After a week on the road, we’ve gotten back into our camping groove. The first few days are always weird, as we can’t remember where things have been stashed, and there’s always a (hopefully short) list of stuff that we know we’ve forgotten. Nothing major – just some annoying stuff.
Our first stop, Christmas Day, was in Evansville IN at the gracious home of John’s brother Don. We laughingly refer to this stop as The Spa – the thickest, cushiest towels and the shoftest sheets that have ever caressed a road-weary body. Plus, we even have our own little parking pad for the Fireball.It’s always fun to visit. Evansville was ridiculously warm – about 70 on the day after Christmas. They are still mowing their lawn here – in December! It was a far cry from snowy Grand Rapids.The next few days were a blur of long days in gray, nasty weather. Post-Evansville, our first stop was at Dub Patton Campground, a COE (Corps of Engineers) campground in Lake Arkabutla, MS. The COE parks are great. Well-maintained sites with water/electric service at bargain prices with our America the Beautiful Senior Access Pass. This pass is the best (actually, the only) good part about being old. The COE parks are built around public waterways, mostly dams, in many states. They are one of our first choices of campsites, especially off-season. Lake Arkabutla is a huge recreation area, with several campgrounds. We stayed on the east side of the lake in 2013 , so we chose an unfamiliar campground on the lake’s west side this year. We pulled in late afternoon, and had enough time for a stroll across the nearly two-mile long dam before darkness settled in.As was the case for the next several nights, we had the campground nearly to ourselves. We had a quiet night, and left this quiet site the next morning.Scooting across the border into Arkansas, we settled into Cane Creek State Park for two nights, again finding a nearly deserted, immaculate campground.This park is a gem – the small campground had huge, well-spaced campsites and a great bathroom/shower. We went on an 8 mile hike the following day – nothing special, but it was great to spend time outside and stretch our legs a bit.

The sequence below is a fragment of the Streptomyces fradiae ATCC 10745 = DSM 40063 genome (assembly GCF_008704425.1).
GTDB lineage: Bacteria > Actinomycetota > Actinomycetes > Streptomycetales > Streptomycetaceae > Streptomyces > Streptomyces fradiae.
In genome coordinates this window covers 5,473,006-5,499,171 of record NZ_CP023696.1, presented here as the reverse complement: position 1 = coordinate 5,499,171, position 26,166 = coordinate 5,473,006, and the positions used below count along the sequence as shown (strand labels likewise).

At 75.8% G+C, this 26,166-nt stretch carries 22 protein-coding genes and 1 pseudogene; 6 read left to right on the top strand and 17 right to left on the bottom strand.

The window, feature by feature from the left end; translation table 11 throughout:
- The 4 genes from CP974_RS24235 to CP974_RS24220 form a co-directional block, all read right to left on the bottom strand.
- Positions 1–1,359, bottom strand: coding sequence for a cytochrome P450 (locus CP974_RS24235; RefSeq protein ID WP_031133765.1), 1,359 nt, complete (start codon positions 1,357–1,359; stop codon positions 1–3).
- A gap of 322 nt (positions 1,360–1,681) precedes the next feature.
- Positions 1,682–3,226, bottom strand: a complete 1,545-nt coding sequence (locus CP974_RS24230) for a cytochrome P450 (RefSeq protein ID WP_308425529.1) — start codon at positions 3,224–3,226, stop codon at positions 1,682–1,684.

Continuing on what seems to be a lakefront camping theme, we wandered into another COE campground at Millwood Lake, Arkansas for two nights, including New Year’s Eve. If I live to be a hundred, I’ll probably never experience a New Year as quiet as this one. Only one other campsite was occupied in this small campground (of course, by a couple from Michigan). A few vehicles crossed the dam near the campground, and we heard gunshots from nearby duckhunters in the early morning and evening, but other than that, it was deathly quiet. Kind of odd, actually.
But, if you want to have a big barbecue, this would be the place to come! Check out the grill in the day use area here – these folks don’t mess around. John was dying to go get a big pork butt and smoke it.Millwood Lake is about 20 miles from Hope AR, which is the boyhood home of Bill Clinton. So, we wandered into town to see what that’s all about. There’s a Visitor Center there, and the restored home where Clinton lived for the first four years of his life. He graduated from Hope High School, but moved to another home across town after that. There wasn’t much to see, but we are always eager for a history lesson….So, we’re now near Dallas for a few days. For the first time in a week, we’ve got blue skies and sunshine!
Happy New Year!